Offend her, and she knows not to forgive;
Oblige her, and she'll hate you while you live;
But die, and she'll adore you—then the bust
And temple rise—then fall again to dust.
Last night her lord was all that's good and great;
A knave this morning, and his will a cheat.
Strange! by the means defeated of the ends,
By spirit robb'd of power, by warmth of friends,
By wealth of followers! without one distress,
Sick of herself through very selfishness!

Atossa, curs’d with every granted prayer, Childless with all her children, wants an heir: To heirs unknown descends th' unguarded store, Or wanders, heaven-directed, to the poor.

Pictures like these, dear Madam! to design, Asks no firm hand and no unerring line; Some wandering touches, some reflected light, Some flying stroke, alone can hit them right: For how should equal colours do the knack ? Chameleons who can paint in white and black ?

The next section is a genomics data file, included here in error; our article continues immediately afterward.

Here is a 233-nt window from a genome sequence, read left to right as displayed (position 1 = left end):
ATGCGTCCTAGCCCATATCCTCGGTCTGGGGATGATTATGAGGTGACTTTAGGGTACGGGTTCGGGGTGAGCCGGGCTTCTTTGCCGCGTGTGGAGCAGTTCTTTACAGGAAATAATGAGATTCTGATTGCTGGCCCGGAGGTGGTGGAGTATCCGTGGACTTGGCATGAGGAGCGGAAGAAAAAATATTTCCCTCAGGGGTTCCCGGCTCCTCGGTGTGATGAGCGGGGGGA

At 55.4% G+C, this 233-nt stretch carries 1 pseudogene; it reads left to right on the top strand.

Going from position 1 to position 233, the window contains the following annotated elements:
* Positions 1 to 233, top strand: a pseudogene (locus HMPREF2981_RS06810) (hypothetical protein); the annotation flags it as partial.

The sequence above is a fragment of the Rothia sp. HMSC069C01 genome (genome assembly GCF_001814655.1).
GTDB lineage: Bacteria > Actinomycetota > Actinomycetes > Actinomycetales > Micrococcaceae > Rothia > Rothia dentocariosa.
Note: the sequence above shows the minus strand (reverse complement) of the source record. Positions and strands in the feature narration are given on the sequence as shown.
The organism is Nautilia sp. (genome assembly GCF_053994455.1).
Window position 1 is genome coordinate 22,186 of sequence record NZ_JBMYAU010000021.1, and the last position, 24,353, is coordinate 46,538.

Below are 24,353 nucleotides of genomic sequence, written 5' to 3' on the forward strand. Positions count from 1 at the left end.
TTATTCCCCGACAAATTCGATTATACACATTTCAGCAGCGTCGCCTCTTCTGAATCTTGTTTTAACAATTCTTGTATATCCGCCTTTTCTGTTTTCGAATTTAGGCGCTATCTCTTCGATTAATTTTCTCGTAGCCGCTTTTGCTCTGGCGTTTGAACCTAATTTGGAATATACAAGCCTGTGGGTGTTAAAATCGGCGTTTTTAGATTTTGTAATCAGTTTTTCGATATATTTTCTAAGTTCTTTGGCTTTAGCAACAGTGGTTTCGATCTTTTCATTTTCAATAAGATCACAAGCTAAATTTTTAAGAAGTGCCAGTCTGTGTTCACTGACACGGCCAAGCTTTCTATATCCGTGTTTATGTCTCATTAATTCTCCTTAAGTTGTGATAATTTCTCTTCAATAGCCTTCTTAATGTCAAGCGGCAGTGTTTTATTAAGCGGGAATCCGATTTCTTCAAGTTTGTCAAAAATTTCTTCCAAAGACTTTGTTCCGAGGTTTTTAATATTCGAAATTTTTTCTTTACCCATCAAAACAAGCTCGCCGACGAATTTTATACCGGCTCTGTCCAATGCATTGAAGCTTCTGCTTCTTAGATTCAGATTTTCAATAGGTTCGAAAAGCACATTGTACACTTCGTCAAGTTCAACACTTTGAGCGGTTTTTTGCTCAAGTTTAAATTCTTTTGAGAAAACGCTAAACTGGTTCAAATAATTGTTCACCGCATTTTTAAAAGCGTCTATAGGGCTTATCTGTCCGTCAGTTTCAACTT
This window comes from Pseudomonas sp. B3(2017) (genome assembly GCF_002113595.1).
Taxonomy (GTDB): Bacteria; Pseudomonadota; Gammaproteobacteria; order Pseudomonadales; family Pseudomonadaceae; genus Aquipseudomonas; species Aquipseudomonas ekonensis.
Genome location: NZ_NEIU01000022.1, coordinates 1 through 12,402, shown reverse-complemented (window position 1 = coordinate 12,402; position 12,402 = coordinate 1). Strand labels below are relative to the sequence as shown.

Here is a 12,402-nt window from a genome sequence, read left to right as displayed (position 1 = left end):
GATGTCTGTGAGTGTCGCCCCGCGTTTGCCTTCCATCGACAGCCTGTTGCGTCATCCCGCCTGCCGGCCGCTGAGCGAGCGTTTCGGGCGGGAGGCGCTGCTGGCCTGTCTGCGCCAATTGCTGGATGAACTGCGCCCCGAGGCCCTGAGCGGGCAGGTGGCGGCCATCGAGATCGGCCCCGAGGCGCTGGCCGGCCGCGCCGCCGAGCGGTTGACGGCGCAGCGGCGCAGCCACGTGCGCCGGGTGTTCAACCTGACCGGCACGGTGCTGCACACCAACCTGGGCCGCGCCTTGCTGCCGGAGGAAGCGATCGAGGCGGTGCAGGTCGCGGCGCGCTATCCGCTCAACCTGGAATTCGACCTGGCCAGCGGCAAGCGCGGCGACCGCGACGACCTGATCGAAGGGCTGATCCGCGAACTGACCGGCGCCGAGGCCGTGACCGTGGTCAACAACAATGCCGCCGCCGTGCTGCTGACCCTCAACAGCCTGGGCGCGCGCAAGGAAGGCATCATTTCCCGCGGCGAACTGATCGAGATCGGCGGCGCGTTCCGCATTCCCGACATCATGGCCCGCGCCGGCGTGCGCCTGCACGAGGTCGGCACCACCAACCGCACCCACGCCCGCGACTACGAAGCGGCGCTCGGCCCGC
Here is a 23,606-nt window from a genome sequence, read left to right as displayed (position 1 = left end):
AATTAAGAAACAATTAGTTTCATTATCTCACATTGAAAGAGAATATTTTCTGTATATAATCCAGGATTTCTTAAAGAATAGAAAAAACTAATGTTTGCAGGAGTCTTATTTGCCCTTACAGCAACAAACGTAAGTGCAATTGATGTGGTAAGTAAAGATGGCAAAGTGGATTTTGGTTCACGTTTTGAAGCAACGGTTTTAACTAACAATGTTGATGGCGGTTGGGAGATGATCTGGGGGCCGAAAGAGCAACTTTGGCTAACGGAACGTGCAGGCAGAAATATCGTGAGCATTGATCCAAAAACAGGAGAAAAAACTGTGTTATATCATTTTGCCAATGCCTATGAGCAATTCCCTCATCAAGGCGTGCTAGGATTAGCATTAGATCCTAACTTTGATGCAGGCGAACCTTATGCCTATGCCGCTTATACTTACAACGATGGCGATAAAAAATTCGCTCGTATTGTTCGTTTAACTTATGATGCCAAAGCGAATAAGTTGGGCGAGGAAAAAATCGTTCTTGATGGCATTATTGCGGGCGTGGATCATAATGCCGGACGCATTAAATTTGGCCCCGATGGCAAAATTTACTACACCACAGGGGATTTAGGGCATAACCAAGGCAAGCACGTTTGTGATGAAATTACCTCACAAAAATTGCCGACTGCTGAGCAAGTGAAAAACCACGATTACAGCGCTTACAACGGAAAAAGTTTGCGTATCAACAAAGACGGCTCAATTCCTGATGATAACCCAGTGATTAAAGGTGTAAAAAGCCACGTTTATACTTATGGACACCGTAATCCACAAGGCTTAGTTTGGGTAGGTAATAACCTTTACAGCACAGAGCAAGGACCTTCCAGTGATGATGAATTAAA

“ Yet Chloe 6 sure was form'd without a spot.” Nature in her then err'd not, but forgot. “ With every pleasing, every prudent part, Say, what can Chloe want?”-She wants a heart. She speaks, behaves, and acts just as she ought, But never, never reach'd one generous thought. Virtue she finds too painful an endeavour, Content to dwell in decencies for ever. So very reasonable, so unmov'd, As never get to love or to be lov'd. She, while her lover pants upon her breast, Can mark the figures on an Indian chest; And when she sees her friend in deep despair, Observes how much a chintz exceeds mohair. Forbid it, Heaven! a favour or a debt She e'er should cancel but she may forget. Safe is your secret still in Chloe's ear; But none of Chloe's shall you ever hear.

8 Mrs. Howard, afterwards Countess of Suffolk.

Of all her dears she never slander'd one,
But cares not if a thousand are undone.
Would Chloe know if you're alive or dead?
She bids her footman put it in her head.
Chloe is prudent Would you too be wise?
Then never break your heart when Chloe dies.

One certain portrait may (I grant) be seen, Which heaven has varnish'd out and made a